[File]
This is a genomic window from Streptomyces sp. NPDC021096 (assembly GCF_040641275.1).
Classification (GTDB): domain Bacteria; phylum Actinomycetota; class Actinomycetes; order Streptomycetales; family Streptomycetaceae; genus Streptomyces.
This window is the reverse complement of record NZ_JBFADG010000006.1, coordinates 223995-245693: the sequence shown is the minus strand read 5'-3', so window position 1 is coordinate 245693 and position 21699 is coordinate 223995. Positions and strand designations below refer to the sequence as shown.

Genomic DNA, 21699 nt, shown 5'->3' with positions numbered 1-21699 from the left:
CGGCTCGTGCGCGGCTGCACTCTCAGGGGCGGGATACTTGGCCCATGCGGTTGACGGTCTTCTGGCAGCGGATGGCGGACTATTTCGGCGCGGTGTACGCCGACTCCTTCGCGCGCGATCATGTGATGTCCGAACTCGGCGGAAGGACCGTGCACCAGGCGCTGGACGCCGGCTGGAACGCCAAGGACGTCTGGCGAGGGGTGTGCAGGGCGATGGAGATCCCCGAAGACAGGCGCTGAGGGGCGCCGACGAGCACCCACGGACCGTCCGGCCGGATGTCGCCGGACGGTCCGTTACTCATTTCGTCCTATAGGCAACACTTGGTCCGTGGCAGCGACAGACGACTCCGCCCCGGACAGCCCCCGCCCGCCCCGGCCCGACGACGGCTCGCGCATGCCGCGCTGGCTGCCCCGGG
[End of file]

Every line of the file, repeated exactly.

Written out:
This is a genomic window from Streptomyces sp. NPDC021096 (assembly GCF_040641275.1).
Classification (GTDB): domain Bacteria; phylum Actinomycetota; class Actinomycetes; order Streptomycetales; family Streptomycetaceae; genus Streptomyces.
This window is the reverse complement of record NZ_JBFADG010000006.1, coordinates 223995-245693: the sequence shown is the minus strand read 5'-3', so window position 1 is coordinate 245693 and position 21699 is coordinate 223995. Positions and strand designations below refer to the sequence as shown.

Genomic DNA, 21699 nt, shown 5'->3' with positions numbered 1-21699 from the left:
CGGCTCGTGCGCGGCTGCACTCTCAGGGGCGGGATACTTGGCCCATGCGGTTGACGGTCTTCTGGCAGCGGATGGCGGACTATTTCGGCGCGGTGTACGCCGACTCCTTCGCGCGCGATCATGTGATGTCCGAACTCGGCGGAAGGACCGTGCACCAGGCGCTGGACGCCGGCTGGAACGCCAAGGACGTCTGGCGAGGGGTGTGCAGGGCGATGGAGATCCCCGAAGACAGGCGCTGAGGGGCGCCGACGAGCACCCACGGACCGTCCGGCCGGATGTCGCCGGACGGTCCGTTACTCATTTCGTCCTATAGGCAACACTTGGTCCGTGGCAGCGACAGACGACTCCGCCCCGGACAGCCCCCGCCCGCCCCGGCCCGACGACGGCTCGCGCATGCCGCGCTGGCTGCCCCGGG